The chancellor is under the traditional pre-budget pressures – from his party, from the opposition and from countless interests and causes, all making their case for Treasury largesse. But in this pandemic budget, Rishi Sunak must prioritise those who need a helping hand the most.
The chancellor faces the dual challenge of responding to immediate economic plight and preparing the ground for when his short-term interventions, above all furlough, come to an end. Placing last year’s increase to universal credit on a permanent footing will serve both ends.
Amid all the uncertainty caused by covid, low earning households have shown huge resilience – working in difficult conditions, either from home or on a site where their safety could have been compromised. Families have balanced childcare and schooling, and for many, these pressures have occurred within a backdrop of job uncertainty, reduced hours, and reduced pay.
For millions of low-income working families, last year’s uplift to universal credit has been an essential lifeline through 2020. But it is due to end in April, alongside furlough, when the reality is the economic insecurity created by the pandemic will last for years. The chancellor needs to change course.
In a new Fabian Society report, we analysed how the planned cut to universal credit will reduce the living standards of households over the coming years. Most people think of the benefits system as being there for the unemployed. But we found that overwhelmingly the people who will be hit by the cuts in the medium term are working families and disabled people.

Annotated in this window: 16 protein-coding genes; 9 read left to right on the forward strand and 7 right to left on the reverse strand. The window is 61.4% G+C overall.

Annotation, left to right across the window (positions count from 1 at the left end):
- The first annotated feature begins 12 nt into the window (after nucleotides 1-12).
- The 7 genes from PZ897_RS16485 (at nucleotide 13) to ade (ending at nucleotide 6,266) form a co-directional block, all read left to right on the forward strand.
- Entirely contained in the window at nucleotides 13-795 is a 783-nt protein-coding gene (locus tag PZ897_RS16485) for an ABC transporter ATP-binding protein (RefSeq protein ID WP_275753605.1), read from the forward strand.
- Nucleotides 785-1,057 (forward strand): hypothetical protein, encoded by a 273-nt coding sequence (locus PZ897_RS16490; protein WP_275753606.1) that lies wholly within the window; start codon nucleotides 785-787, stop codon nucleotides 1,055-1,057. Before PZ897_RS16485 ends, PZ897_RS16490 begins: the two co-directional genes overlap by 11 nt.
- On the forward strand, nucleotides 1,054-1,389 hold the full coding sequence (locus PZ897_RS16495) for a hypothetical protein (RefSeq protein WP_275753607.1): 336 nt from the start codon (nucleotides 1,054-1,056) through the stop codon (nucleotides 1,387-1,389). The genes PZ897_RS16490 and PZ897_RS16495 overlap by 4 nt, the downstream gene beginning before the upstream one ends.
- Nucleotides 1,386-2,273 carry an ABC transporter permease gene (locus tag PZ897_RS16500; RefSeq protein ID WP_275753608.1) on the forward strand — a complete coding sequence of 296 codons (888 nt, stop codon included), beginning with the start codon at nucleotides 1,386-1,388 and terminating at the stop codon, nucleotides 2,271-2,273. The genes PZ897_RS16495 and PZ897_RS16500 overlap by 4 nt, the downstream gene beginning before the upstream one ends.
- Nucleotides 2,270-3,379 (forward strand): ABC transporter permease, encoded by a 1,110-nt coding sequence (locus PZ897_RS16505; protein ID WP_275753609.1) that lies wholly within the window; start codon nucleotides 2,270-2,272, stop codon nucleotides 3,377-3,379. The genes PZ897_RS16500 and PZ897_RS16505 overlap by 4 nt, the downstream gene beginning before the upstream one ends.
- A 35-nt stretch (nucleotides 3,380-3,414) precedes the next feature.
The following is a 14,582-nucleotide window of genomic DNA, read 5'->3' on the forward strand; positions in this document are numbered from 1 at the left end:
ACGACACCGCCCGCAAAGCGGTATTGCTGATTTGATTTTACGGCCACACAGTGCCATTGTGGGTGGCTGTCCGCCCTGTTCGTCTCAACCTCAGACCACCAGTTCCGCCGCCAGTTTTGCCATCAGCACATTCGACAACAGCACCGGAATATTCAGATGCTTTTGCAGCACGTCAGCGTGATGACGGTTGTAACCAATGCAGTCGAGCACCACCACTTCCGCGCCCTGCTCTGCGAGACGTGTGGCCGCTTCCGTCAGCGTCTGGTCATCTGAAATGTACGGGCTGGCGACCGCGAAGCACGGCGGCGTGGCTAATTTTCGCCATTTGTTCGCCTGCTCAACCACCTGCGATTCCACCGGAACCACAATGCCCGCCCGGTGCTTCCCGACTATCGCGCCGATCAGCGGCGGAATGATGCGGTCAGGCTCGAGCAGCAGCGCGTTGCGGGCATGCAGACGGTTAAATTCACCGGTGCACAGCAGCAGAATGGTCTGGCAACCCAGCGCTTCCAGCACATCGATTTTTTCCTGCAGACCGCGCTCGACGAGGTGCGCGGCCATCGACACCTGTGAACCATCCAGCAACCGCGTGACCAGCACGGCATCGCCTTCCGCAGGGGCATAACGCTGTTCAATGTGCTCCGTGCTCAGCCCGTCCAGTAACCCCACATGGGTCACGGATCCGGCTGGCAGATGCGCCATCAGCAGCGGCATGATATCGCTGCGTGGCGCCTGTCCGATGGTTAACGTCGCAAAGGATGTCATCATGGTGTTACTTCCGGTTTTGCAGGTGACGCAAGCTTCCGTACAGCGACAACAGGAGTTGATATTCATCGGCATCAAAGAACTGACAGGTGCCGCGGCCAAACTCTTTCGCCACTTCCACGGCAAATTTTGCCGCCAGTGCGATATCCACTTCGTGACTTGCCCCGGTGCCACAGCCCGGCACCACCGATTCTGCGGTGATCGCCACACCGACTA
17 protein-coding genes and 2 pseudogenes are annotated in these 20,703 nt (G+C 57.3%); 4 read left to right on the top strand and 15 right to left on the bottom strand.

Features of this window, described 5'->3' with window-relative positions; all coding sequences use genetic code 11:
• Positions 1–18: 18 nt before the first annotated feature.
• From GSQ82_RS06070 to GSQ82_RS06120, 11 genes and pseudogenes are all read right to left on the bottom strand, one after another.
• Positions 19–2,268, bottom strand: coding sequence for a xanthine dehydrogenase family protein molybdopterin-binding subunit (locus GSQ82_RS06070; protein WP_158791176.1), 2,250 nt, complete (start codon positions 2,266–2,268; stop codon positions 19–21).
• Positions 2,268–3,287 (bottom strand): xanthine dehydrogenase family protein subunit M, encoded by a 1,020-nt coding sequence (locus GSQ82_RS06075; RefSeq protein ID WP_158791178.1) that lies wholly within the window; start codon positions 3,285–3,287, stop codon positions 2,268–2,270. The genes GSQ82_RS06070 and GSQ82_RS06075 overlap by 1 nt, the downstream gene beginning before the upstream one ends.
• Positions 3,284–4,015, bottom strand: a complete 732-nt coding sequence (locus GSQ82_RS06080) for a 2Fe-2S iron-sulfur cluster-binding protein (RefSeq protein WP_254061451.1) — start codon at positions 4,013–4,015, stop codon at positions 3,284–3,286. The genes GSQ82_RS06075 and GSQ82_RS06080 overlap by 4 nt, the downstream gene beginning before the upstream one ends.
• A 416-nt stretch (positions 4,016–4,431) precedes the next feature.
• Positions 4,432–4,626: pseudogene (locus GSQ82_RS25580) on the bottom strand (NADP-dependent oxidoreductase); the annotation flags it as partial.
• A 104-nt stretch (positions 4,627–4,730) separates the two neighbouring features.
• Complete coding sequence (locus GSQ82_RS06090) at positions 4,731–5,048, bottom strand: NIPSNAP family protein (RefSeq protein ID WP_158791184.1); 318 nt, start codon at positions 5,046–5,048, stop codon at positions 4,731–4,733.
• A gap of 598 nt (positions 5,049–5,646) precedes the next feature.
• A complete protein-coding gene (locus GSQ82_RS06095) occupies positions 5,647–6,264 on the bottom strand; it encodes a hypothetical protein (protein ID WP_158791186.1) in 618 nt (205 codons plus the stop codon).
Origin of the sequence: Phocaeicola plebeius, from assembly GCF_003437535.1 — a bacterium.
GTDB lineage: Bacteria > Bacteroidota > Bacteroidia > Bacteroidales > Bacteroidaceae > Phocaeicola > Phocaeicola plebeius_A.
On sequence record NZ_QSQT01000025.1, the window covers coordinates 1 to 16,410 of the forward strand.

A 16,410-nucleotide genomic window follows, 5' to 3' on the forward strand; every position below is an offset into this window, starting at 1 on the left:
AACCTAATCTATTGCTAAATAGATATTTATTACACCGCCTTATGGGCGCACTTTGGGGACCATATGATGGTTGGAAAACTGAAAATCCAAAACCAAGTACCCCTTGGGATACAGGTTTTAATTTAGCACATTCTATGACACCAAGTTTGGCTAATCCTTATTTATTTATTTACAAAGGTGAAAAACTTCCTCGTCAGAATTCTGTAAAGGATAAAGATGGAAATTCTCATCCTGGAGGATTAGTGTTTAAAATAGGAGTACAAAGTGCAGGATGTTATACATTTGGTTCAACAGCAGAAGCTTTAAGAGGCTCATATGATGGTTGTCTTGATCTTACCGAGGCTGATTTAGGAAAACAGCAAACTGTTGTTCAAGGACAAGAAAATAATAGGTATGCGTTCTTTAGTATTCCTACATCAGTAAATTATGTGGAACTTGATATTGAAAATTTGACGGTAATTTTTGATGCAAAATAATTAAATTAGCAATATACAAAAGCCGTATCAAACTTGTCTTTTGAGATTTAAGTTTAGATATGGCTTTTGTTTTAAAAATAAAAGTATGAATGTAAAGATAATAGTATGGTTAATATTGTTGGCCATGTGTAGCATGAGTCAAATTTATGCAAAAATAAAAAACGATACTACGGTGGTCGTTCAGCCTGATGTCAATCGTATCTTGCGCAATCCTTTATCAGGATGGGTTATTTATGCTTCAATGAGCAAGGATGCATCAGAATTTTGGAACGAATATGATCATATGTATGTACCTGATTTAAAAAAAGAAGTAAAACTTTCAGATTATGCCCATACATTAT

Indeed, of three quarters of a million people who will be pushed into poverty by the planned cut, 95% will be in working or disabled households. They have done nothing wrong to deserve a huge hit to their incomes. But making the cut will strip £1,000 per year from six million families.
The vast majority of these households contain people who are either in work or disabled. For most there is no expectation that they should be seeking work or trying to increase their earnings. If the chancellor cuts their living standards it will raise fundamental questions of justice. And if he attempts to justify his cut as an incentive for people to seek work, he will be deceiving himself or deceiving the public.
Some politicians like to pretend that social security is just for the workshy, but the truth is that millions of working households need benefits and tax credits to make ends meet, as do disabled people who are out of work through no fault of their own.
This budget is the chance for the chancellor to show he understands how hard it is to make ends meet for people on low incomes in pandemic-hit Britain.
Who loses? is the second output of Social Security Solutions, a Fabian Society research project supported by a grant from the Standard Life Foundation. The report can be found here.